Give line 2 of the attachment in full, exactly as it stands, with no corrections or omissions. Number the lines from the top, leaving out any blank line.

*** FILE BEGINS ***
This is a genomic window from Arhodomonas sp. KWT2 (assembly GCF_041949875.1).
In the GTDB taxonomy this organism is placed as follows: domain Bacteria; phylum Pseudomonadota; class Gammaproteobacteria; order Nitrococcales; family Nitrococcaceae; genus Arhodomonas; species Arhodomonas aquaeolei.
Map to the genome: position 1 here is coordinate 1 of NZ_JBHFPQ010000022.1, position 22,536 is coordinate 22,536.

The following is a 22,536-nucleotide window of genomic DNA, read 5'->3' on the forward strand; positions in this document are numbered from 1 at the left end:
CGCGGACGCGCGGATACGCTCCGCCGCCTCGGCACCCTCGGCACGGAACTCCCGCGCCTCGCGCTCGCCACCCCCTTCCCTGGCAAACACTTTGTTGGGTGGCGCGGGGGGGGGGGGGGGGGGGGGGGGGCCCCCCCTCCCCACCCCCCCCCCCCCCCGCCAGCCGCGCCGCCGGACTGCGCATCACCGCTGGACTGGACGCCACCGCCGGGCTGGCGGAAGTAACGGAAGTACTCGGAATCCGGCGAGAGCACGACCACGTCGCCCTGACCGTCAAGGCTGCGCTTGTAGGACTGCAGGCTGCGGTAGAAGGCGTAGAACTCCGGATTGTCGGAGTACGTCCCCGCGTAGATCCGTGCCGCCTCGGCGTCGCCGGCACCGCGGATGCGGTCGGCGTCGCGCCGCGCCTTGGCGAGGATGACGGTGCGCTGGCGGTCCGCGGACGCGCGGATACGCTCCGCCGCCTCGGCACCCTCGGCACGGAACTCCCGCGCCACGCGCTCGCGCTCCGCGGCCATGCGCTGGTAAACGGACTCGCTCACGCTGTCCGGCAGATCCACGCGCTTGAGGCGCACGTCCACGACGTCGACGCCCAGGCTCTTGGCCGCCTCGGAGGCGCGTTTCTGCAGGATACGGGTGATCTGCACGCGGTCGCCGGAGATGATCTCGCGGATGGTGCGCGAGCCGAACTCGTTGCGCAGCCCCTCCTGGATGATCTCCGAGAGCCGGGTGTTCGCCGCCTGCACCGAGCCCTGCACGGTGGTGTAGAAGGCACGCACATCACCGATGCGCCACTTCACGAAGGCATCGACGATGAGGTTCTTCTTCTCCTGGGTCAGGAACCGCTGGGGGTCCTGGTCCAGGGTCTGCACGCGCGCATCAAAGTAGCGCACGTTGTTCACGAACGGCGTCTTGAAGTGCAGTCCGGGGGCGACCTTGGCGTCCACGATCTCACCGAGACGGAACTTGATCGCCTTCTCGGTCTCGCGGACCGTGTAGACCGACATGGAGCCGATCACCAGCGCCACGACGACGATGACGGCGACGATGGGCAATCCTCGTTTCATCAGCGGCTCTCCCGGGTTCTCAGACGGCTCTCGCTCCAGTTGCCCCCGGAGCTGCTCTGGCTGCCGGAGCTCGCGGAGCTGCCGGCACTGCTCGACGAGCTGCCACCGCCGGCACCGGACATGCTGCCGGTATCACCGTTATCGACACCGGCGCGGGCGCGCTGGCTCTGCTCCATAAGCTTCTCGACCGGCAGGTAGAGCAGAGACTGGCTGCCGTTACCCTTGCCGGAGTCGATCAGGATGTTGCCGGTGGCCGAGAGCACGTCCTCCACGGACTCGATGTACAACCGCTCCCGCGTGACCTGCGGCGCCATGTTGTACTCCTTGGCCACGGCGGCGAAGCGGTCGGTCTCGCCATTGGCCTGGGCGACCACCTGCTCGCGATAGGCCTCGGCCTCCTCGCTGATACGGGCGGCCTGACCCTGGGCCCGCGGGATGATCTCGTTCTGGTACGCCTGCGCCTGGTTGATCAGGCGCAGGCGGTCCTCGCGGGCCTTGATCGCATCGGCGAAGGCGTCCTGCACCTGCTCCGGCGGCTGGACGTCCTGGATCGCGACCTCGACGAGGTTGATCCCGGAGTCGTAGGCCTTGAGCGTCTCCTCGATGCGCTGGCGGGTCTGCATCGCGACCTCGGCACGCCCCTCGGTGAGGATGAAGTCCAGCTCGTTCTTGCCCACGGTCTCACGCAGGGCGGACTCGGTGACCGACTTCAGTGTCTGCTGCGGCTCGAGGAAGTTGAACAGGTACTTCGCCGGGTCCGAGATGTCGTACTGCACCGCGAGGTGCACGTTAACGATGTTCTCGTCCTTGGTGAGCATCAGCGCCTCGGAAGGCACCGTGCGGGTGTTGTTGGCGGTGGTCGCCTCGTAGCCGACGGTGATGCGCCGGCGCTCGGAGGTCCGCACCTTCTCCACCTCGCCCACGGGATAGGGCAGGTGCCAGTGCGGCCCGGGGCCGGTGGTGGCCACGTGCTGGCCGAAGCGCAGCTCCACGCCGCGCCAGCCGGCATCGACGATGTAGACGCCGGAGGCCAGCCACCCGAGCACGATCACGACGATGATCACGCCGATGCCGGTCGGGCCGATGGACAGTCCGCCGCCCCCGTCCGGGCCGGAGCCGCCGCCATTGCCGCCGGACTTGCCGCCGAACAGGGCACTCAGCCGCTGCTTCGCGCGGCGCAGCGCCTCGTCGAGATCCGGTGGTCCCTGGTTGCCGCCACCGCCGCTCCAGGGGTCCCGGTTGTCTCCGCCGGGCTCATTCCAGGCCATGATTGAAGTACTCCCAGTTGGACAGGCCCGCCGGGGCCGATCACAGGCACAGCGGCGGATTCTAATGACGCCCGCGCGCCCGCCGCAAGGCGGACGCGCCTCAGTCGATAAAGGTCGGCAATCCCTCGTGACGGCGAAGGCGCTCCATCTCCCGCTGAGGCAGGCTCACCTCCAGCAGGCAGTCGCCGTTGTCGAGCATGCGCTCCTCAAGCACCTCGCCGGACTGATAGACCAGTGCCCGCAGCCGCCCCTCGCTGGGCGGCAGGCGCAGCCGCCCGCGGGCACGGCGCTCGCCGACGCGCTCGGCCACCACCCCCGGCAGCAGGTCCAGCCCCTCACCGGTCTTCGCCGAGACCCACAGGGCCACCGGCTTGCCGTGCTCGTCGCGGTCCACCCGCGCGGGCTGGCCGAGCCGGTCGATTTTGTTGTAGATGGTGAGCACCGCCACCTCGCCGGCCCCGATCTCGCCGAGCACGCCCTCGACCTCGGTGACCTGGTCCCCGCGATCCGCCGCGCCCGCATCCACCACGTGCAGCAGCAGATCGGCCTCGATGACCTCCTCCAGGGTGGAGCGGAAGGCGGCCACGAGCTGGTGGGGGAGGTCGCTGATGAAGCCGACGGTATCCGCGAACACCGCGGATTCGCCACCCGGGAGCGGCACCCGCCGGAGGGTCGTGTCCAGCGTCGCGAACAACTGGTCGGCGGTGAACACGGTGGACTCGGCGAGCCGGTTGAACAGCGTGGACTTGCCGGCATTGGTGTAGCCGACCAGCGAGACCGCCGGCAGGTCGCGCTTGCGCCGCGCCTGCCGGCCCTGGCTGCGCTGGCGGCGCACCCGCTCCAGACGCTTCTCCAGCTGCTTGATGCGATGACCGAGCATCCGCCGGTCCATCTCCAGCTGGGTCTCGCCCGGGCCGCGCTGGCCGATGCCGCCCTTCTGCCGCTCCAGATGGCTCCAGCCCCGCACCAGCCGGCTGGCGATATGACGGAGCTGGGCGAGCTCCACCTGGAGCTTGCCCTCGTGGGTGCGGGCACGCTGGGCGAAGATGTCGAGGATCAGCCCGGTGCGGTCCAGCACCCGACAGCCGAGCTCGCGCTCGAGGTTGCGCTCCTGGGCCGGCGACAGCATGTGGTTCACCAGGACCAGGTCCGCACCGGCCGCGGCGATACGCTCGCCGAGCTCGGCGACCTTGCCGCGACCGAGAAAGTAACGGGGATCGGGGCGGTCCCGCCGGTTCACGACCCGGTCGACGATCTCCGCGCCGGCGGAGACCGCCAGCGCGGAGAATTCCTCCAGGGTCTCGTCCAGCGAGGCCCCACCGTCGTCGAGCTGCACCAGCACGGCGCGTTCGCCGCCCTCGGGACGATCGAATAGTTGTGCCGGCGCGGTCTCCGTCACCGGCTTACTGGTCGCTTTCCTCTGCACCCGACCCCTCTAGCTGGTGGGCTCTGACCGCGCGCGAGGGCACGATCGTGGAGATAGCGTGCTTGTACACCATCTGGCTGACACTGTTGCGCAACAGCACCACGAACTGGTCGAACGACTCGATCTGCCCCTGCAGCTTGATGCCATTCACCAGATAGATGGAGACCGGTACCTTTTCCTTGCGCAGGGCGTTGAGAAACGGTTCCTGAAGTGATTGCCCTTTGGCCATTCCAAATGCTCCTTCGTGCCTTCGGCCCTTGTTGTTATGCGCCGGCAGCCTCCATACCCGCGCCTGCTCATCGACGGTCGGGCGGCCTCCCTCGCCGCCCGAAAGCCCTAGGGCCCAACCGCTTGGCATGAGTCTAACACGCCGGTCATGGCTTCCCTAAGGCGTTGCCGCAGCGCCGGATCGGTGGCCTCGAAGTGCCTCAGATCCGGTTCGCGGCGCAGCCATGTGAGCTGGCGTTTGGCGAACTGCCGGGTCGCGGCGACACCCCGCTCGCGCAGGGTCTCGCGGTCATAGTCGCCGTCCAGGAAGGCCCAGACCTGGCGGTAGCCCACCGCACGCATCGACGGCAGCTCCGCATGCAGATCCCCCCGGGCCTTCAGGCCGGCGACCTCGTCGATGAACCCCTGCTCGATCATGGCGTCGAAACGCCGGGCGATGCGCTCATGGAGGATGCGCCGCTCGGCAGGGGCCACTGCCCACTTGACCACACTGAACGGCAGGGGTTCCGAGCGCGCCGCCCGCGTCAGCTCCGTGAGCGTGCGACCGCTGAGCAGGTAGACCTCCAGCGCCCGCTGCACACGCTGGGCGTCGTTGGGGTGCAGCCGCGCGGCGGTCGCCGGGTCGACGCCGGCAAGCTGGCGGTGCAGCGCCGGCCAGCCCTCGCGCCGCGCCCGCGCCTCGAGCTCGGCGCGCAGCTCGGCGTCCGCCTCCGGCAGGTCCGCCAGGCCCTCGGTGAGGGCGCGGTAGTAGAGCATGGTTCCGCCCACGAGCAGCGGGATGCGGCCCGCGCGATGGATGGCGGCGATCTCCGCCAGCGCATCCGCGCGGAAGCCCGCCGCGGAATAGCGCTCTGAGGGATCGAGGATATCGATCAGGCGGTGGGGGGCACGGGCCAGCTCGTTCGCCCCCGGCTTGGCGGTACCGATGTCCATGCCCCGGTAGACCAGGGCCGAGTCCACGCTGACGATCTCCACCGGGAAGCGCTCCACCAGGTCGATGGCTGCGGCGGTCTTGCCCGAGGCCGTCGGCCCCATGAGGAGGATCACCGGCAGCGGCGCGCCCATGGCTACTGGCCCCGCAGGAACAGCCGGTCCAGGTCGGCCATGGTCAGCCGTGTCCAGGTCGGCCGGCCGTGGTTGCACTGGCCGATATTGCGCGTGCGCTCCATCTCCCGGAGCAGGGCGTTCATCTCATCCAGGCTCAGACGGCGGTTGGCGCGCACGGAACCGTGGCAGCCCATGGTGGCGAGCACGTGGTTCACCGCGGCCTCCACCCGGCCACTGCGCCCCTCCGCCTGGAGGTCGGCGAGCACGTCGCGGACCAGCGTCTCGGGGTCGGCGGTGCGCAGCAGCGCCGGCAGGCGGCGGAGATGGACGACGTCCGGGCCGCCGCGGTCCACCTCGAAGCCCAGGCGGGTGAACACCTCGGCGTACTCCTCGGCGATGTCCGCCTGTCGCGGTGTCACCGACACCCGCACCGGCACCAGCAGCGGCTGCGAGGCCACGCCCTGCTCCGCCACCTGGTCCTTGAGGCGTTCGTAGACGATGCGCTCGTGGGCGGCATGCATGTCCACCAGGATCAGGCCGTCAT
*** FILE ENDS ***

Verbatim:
In the GTDB taxonomy this organism is placed as follows: domain Bacteria; phylum Pseudomonadota; class Gammaproteobacteria; order Nitrococcales; family Nitrococcaceae; genus Arhodomonas; species Arhodomonas aquaeolei.